18/01/2005 - 21:00

EDITORIAL Mark Pownall

18/01/2005 - 21:00

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JUST as the Federal Labor party rues its attempt to innovate with its leadership during the past year, we mustn’t lose sight of the need to experiment from time to time. Innovation is the key to survival and there must always be room to try new ways of t

JUST as the Federal Labor party rues its attempt to innovate with its leadership during the past year, we mustn’t lose sight of the need to experiment from time to time.

Innovation is the key to survival and there must always be room to try new ways of thinking.

For the past two years we have focused on Western Australia’s innovation culture.

The first feature highlighted concerns about funding  so last year we invited a number of leaders from the field, including venture capitalists, to discuss the problems and provide solutions. One notable theme was that researchers had to become more commercial.

I am happy to see that is exactly what appears to be happening.

Within the university sector there has been a decision to beef up the commercialisation expertise, which will give more focus to the researchers and provide better opportunities for the institutions to maximise their potential.

There is, of course, nothing like a league table to spur us on.

The University of Queensland has been a market leader in Australia and  we have to learn from it.

But it is ironic that to make most of innovation we have to follow paths established by others.

A plan for the city

IT was refreshing to read Joe Poprzeczny’s piece on the City of Perth this week.

Joe and I discussed the concept of a City Charter, which was raised by Lord Mayor Peter Nattrass, among others, in a major feature WA Business News ran late last year about the lack of democratic representation on the Perth council.

Joe went out and asked one of Perth’s experts, Emeritus Professor of Geography, Martyn Webb, what he thought and the article outlines his views on how development should be managed through a special commission.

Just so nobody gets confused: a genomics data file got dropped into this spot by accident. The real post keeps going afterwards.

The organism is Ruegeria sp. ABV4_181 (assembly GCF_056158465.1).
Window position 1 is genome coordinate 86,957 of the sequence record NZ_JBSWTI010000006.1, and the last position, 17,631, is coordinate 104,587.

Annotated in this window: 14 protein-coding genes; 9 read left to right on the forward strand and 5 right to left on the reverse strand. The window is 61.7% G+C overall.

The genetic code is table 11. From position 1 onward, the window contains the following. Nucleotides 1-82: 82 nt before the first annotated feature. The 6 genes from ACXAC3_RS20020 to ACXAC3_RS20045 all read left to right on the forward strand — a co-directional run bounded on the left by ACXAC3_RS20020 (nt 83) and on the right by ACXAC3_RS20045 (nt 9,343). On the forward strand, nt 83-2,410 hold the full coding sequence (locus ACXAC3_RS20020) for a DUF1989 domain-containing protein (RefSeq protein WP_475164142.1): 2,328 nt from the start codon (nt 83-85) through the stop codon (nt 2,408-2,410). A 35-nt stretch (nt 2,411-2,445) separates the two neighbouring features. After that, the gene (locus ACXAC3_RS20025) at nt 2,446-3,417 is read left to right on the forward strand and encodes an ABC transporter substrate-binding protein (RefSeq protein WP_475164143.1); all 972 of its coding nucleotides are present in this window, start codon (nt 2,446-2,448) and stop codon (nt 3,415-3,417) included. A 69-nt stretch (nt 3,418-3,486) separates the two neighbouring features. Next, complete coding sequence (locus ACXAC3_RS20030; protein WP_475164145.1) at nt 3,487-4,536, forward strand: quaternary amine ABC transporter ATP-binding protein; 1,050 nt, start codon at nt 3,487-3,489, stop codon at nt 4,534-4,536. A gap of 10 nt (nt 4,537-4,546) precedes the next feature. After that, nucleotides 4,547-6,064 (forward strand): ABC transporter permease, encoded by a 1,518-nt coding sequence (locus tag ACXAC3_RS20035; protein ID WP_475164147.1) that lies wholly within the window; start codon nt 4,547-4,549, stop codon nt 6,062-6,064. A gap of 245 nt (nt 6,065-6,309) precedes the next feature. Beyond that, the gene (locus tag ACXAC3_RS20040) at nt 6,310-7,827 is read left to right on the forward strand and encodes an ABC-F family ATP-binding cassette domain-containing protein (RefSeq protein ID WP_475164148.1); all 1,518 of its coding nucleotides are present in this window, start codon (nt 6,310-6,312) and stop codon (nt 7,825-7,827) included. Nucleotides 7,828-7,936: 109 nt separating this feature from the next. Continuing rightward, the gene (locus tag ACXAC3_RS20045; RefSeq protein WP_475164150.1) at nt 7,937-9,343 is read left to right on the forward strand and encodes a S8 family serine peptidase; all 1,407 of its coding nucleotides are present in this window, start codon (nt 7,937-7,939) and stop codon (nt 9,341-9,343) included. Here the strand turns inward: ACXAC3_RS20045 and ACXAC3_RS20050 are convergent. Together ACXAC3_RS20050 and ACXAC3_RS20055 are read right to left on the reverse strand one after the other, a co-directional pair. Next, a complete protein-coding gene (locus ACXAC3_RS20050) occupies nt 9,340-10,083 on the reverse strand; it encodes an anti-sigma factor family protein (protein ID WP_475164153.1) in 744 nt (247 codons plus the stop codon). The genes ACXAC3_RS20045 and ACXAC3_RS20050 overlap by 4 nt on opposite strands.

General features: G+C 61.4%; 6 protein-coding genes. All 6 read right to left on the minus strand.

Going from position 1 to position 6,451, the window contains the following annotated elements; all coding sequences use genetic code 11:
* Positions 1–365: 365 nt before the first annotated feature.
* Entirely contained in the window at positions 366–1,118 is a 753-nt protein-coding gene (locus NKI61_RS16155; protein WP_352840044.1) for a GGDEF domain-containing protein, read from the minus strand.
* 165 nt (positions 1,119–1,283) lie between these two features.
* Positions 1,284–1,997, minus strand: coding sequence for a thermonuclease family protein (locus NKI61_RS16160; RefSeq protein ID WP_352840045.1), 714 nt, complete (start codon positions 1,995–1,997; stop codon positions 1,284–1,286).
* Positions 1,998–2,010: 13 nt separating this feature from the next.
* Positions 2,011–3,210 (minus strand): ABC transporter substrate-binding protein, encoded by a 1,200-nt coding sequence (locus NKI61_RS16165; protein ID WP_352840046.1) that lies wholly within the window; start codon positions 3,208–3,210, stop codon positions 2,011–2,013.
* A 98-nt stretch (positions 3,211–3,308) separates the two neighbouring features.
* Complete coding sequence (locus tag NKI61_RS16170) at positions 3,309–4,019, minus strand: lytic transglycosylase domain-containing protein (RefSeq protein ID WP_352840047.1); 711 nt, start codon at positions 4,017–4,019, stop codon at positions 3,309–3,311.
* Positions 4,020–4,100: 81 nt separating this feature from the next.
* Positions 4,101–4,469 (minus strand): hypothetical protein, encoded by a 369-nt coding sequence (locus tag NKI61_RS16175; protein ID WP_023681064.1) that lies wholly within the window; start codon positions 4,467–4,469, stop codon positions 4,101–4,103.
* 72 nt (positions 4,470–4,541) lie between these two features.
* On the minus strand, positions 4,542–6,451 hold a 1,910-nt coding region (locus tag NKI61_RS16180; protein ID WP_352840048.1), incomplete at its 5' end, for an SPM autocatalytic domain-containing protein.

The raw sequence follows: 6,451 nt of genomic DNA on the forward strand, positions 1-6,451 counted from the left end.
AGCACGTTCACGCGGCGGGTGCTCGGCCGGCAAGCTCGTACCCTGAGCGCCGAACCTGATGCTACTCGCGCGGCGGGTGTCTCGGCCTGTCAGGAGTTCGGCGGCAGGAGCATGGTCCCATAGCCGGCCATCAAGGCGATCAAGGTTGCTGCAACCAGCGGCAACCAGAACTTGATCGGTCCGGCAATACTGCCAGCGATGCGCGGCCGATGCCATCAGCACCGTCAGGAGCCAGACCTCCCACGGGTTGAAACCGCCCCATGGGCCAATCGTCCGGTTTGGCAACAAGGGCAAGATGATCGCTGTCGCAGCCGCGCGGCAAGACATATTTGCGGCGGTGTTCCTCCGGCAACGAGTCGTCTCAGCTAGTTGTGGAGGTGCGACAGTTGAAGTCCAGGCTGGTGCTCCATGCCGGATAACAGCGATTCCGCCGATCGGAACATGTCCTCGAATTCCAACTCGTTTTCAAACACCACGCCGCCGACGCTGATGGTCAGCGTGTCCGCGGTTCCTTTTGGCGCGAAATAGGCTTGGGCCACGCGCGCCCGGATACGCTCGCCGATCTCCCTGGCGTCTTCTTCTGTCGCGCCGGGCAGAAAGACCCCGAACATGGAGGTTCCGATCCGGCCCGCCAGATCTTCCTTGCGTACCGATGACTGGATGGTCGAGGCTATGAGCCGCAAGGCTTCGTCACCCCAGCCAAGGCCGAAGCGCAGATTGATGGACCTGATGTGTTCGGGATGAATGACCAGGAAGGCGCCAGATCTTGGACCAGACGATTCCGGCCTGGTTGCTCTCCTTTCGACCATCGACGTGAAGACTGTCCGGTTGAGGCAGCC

The City of Perth is something that I feel very strongly about.

I think metropolitan Perth is in pretty good shape but the CBD does lack something to make it a standout capital. In some ways it does its job too well, it is the perfect service centre for industry spread out over a vast geographic area.

Despite criticism of the railway expansion, and the Belltower preceding that, no-one could really accuse any level of government in WA of grandiose visions born of people living in ivory towers.

When the people from the bush come here, there’s not too much that would leave them shaking their heads in disbelief. They vote, so that is probably good, but even locals like a bit of wow factor every now and then.

I was in Chicago last year for the opening on its Millennium Park. Completed fours year late, it was a monumental project that really gives the heart of the city a unique buzz.

I’d challenge any politician to stick their neck out and come up with a unique vision that would turn some heads – you’ve got about a month to do it.

Labor’s larrikin loses the leadership

MARK Latham’s decision to quit the Federal Labor leadership ends a frenetic and turbulent period in Australia’s political history.

Mr Latham was to Federal politics what 20/20 day games are to cricket – fast, furious and unpredictable.

In some ways it is regrettable that such a colourful character has exited the scene, but Australians have shown what they need from a leader and were not prepared to risk putting their faith in someone lacking the track record required.

While illness may be the underlying reason, it is doubtful that even in good health Mr Latham would have lasted the distance to the next election.

He lacked the polish, even in command, and his larrikin past was simply too much larrikin and not past enough for most voters.

He had some ideas, particularly in economics, that might have found some congruity with business but we’ll never know if he would ever have implemented them.

As a policy maker he proved wayward and illogical.

Kim Beazley is, in many respects, the opposite of Mark Latham.

As John Howard continues to redefine modern Australian politics, Labor may be beginning to see the merits of the recycled leader showing his stamina. It will be fascinating to watch this forthcoming clash – albeit at the leisurely pace of a test cricket match played with as much tradition as possible within the context of the modern game.

STANDING BY BUSINESS. TRUSTED BY BUSINESS.

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